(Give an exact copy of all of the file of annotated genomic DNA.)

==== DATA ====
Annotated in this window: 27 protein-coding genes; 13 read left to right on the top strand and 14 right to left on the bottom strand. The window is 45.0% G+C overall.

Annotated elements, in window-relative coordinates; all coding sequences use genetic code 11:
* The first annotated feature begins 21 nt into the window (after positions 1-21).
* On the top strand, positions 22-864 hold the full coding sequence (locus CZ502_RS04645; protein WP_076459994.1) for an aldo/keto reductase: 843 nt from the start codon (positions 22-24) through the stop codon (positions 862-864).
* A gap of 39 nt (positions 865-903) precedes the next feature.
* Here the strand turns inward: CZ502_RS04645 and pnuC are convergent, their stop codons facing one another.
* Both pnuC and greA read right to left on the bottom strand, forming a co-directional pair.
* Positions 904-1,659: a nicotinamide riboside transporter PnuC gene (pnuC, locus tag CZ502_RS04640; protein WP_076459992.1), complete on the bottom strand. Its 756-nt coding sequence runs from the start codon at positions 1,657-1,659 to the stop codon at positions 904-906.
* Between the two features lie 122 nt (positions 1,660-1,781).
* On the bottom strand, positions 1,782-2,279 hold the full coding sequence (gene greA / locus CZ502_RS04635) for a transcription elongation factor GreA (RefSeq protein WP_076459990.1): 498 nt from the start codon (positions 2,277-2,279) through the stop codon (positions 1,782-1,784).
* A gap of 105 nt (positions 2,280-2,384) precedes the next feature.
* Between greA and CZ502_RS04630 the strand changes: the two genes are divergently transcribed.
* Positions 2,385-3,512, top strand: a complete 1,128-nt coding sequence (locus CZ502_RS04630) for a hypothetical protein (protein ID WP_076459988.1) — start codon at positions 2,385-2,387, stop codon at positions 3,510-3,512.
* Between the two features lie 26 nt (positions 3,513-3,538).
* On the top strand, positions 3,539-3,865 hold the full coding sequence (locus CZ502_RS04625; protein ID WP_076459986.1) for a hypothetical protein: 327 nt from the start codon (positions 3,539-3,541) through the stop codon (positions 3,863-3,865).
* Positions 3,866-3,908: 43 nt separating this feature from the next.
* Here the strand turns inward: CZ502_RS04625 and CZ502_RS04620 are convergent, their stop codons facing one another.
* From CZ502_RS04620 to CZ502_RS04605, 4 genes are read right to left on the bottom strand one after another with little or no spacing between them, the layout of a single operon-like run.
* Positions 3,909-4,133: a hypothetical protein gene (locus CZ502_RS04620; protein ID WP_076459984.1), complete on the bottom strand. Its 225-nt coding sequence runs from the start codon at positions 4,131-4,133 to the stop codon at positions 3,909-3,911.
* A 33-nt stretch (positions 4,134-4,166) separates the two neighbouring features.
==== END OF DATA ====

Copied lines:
Annotated in this window: 27 protein-coding genes; 13 read left to right on the top strand and 14 right to left on the bottom strand. The window is 45.0% G+C overall.

Annotated elements, in window-relative coordinates; all coding sequences use genetic code 11:
* The first annotated feature begins 21 nt into the window (after positions 1-21).
* On the top strand, positions 22-864 hold the full coding sequence (locus CZ502_RS04645; protein WP_076459994.1) for an aldo/keto reductase: 843 nt from the start codon (positions 22-24) through the stop codon (positions 862-864).
* A gap of 39 nt (positions 865-903) precedes the next feature.
* Here the strand turns inward: CZ502_RS04645 and pnuC are convergent, their stop codons facing one another.
* Both pnuC and greA read right to left on the bottom strand, forming a co-directional pair.
* Positions 904-1,659: a nicotinamide riboside transporter PnuC gene (pnuC, locus tag CZ502_RS04640; protein WP_076459992.1), complete on the bottom strand. Its 756-nt coding sequence runs from the start codon at positions 1,657-1,659 to the stop codon at positions 904-906.
* Between the two features lie 122 nt (positions 1,660-1,781).
* On the bottom strand, positions 1,782-2,279 hold the full coding sequence (gene greA / locus CZ502_RS04635) for a transcription elongation factor GreA (RefSeq protein WP_076459990.1): 498 nt from the start codon (positions 2,277-2,279) through the stop codon (positions 1,782-1,784).
* A gap of 105 nt (positions 2,280-2,384) precedes the next feature.
* Between greA and CZ502_RS04630 the strand changes: the two genes are divergently transcribed.
* Positions 2,385-3,512, top strand: a complete 1,128-nt coding sequence (locus CZ502_RS04630) for a hypothetical protein (protein ID WP_076459988.1) — start codon at positions 2,385-2,387, stop codon at positions 3,510-3,512.
* Between the two features lie 26 nt (positions 3,513-3,538).
* On the top strand, positions 3,539-3,865 hold the full coding sequence (locus CZ502_RS04625; protein ID WP_076459986.1) for a hypothetical protein: 327 nt from the start codon (positions 3,539-3,541) through the stop codon (positions 3,863-3,865).
* Positions 3,866-3,908: 43 nt separating this feature from the next.
* Here the strand turns inward: CZ502_RS04625 and CZ502_RS04620 are convergent, their stop codons facing one another.
* From CZ502_RS04620 to CZ502_RS04605, 4 genes are read right to left on the bottom strand one after another with little or no spacing between them, the layout of a single operon-like run.
* Positions 3,909-4,133: a hypothetical protein gene (locus CZ502_RS04620; protein ID WP_076459984.1), complete on the bottom strand. Its 225-nt coding sequence runs from the start codon at positions 4,131-4,133 to the stop codon at positions 3,909-3,911.
* A 33-nt stretch (positions 4,134-4,166) separates the two neighbouring features.